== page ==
The **limit comparison test** is an easy way to compare the limit of the terms of one series with the limit of terms of a known series to check for convergence or divergence. It may be one of the most useful tests for convergence.

The limit comparison test (**LCT**) differs from the direct comparison test. In the comparison test, we compare series elements term-by-term. In the LCT we compare the limits on the sizes of the terms as **n → ∞**.

Suppose that $\sum a_n$ and $\sum b_n$ are series with positive terms.

$$\text{If } \; \lim_{n\to\infty} \, \frac{a_n}{b_n} = L$$

and $L \gt 0,$ then either both series converge or they both diverge.

Let $x$ and $y$ be positive numbers and let's further say that $L$ is between $x$ and $y: \; x \lt L \lt y$. Now for large $n$, the ratio $a_n / b_n$ is very close to $L$. Another way to say that is that there must be an integer $N$ such that

$$x \lt \frac{a_n}{b_n} \lt y \; \text{ when } \; n \gt N$$

Now if we multiply that inequality through by $b_n$, we get

$$x b_n \lt a_n \lt yb_n \; \text{ when } \; n \gt N$$

Now if $\Sigma b_n$ converges, so does $\Sigma y b_n$, because $\Sigma y b_n = y \Sigma b_n$ (properties of summations). That's just part 1 of the comparison test.

By the same logic, if $\Sigma b_n$ *diverges*, so does $\Sigma x b_n$, because $\Sigma x b_n = x \Sigma b_n$. This is just part 2 of the comparison test — the test for divergence.

** Solution**: It's reasonable to suspect that this series converges because it's almost a

$$\sum_{n = 1}^{\infty} \frac{1}{3^n}$$

We set up the limit like this. In the second step we multiply by the reciprocal of the denominator (the rules of basic algebra never change!):

$$\lim_{n\to\infty} \frac{\frac{1}{3^n - 1}}{\frac{1}{3^n}} = \lim_{n\to\infty} \frac{3^n}{3^n - 1}$$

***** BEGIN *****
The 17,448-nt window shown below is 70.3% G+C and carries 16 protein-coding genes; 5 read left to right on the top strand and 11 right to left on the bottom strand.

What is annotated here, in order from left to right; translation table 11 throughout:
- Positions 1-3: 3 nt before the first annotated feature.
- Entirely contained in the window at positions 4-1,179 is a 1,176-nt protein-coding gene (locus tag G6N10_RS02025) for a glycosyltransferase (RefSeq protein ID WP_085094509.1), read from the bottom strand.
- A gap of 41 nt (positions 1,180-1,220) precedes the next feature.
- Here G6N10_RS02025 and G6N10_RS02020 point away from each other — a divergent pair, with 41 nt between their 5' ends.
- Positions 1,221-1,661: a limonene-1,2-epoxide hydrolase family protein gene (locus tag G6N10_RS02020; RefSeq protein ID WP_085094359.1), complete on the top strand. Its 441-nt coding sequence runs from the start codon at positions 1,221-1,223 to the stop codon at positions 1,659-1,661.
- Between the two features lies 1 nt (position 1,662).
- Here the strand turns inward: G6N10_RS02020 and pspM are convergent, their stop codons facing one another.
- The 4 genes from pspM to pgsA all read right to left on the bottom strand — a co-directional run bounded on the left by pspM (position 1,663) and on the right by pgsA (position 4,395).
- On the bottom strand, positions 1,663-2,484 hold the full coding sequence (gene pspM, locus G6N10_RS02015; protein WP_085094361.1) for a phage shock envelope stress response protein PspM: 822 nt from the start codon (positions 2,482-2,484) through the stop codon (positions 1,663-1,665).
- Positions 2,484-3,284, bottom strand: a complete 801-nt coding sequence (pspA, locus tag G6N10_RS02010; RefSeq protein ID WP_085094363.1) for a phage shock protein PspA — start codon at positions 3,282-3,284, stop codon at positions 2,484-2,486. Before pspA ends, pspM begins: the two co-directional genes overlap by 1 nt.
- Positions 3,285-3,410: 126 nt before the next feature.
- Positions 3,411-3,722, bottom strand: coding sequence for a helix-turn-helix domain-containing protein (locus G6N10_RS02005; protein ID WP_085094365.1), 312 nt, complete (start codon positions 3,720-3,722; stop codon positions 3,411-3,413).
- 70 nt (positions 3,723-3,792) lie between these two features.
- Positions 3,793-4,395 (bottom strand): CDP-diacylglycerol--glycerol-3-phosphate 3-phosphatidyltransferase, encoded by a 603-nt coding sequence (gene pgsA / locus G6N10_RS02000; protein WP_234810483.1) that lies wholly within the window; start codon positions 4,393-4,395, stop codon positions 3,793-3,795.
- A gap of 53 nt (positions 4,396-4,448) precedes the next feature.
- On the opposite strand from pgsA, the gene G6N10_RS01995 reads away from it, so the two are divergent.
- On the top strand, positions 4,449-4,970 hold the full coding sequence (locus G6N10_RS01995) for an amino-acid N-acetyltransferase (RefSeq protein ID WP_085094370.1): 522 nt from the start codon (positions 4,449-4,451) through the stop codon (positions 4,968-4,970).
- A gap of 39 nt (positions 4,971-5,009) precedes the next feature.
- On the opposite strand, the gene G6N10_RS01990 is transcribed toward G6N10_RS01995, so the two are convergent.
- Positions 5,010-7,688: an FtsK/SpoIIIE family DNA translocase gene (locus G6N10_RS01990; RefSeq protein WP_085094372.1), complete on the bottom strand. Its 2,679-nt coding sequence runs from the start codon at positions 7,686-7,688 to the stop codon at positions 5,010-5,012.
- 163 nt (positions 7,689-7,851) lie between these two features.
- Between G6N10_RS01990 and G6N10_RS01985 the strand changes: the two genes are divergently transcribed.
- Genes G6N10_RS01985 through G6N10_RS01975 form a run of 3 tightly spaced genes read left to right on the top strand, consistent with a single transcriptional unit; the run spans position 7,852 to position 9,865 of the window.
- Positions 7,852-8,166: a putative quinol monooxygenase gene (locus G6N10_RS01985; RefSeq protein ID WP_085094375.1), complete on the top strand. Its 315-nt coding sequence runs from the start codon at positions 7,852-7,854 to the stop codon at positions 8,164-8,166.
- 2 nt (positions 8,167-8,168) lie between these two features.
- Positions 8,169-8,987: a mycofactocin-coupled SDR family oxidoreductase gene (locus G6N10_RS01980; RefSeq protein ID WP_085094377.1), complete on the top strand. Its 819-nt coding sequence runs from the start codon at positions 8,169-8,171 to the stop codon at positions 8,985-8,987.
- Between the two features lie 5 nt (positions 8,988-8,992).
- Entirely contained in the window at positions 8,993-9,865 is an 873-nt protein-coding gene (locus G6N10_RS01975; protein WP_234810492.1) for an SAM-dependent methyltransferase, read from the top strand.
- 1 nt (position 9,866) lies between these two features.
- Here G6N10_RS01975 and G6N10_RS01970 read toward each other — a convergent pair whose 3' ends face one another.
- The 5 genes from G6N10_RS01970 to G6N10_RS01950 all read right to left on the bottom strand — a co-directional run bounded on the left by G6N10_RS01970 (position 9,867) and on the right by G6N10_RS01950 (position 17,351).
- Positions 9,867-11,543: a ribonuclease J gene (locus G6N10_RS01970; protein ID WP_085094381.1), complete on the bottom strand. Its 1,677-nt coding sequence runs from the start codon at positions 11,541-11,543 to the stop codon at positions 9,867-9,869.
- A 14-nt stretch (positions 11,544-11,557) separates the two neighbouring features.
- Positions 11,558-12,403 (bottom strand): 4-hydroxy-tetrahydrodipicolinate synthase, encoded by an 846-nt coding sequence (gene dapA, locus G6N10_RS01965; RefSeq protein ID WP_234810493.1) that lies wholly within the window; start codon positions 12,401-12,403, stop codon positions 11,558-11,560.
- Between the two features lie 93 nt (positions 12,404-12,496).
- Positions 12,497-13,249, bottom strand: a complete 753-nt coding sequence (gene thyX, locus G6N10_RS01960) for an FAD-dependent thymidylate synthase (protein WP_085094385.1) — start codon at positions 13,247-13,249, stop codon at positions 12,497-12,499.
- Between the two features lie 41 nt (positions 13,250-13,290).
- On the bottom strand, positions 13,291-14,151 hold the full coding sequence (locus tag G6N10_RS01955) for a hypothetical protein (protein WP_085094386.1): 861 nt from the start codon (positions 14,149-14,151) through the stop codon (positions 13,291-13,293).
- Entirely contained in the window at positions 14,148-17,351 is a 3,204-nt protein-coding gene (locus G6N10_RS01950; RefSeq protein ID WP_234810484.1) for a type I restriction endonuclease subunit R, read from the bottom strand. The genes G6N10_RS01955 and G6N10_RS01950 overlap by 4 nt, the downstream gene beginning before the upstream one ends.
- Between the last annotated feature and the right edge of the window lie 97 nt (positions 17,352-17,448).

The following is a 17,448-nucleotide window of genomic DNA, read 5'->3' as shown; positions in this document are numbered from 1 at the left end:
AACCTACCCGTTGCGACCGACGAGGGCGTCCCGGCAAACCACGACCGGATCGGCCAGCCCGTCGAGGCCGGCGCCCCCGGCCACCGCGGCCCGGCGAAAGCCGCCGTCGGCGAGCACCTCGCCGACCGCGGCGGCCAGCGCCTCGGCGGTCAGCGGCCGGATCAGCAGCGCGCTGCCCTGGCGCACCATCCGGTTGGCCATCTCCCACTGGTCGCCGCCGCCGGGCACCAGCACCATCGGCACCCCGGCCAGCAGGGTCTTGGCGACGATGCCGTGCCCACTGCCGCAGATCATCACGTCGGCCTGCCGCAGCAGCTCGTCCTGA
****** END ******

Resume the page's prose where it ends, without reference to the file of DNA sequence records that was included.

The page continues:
Now to get a better look at that limit, divide every term by **3 ^{n}**:

$$= \lim_{n\to\infty} \frac{3^n/3^n}{3^n/3^n - 1/3^n}$$

which reduces to

$$= \lim_{n\to\infty} \frac{1}{1 - 1/3^n}= 1 \gt 0$$

Now this limit is easy to evaluate. As **n → ∞** the fraction equals 1, which is greater than zero, so the series converges by limit comparison with a known convergent series.

Does $\sum_{n = 1}^{\infty} \frac{n + 1}{n \sqrt{n}}$ converge?

** Solution**: The first thing we need to do in such problems is to find some approximation of the series. For large

$$\frac{n + 1}{n \sqrt{n}} \approx \frac{1}{\sqrt{n}}$$

Here's the limit expression. It reduces nicely to an easy-to-evaluate limit:

$$\lim_{n\to\infty} \frac{n + 1}{n \sqrt{n}} \frac{\sqrt{n}}{1} = \lim_{n\to\infty} \frac{n + 1}{n}$$

By dividing everything by **n**, we get to a limit that's easier to see:

$$= \lim_{n\to\infty} 1 + \frac{1}{n} = 1 \gt 0$$

The limit is greater than zero, and we compared our series to a divergent series, therefore the series we tested is divergent.

This series could also have been compared directly by asking whether its terms are, term-by-term, greater than those of the divergent series with terms **1/n ^{1/2}**.

$$\frac{n + 1}{n\sqrt{n}} \; \gt \, ? \; \frac{1}{\sqrt{n}}$$

Cross multiplication gives

$$n \sqrt{n} + \sqrt{n} \; \gt \; n \sqrt{n}$$

Subtracting terms from both sides gives

$$\sqrt{n} \gt 0$$

which is true for all **n ≥ 1**, as defined in the series.

Determine whether these series converge using the limit comparison test (LCT).

1. | $$\sum_{k = 1}^{\infty} \frac{\sqrt{2n + 1}}{n^3 - 4}$$ | |

2. | $$\sum_{n = 2}^{\infty} \frac{n^3 - 2n}{n^4 + 3}$$ | |

3. | $$\sum_{n = 1}^{\infty} \frac{n}{\sqrt{n^2 + 1}}$$ |

4. | $$\sum_{n = 3}^{\infty} \frac{3}{\sqrt{n^2 - 4}}$$ | |

5. | $$\sum_{n = 1}^{\infty} \frac{n}{(n + 1) 2^{n - 1}}$$ | |

6. | $$\sum_{n = 1}^{\infty} sin \left( \frac{1}{n} \right)$$ |

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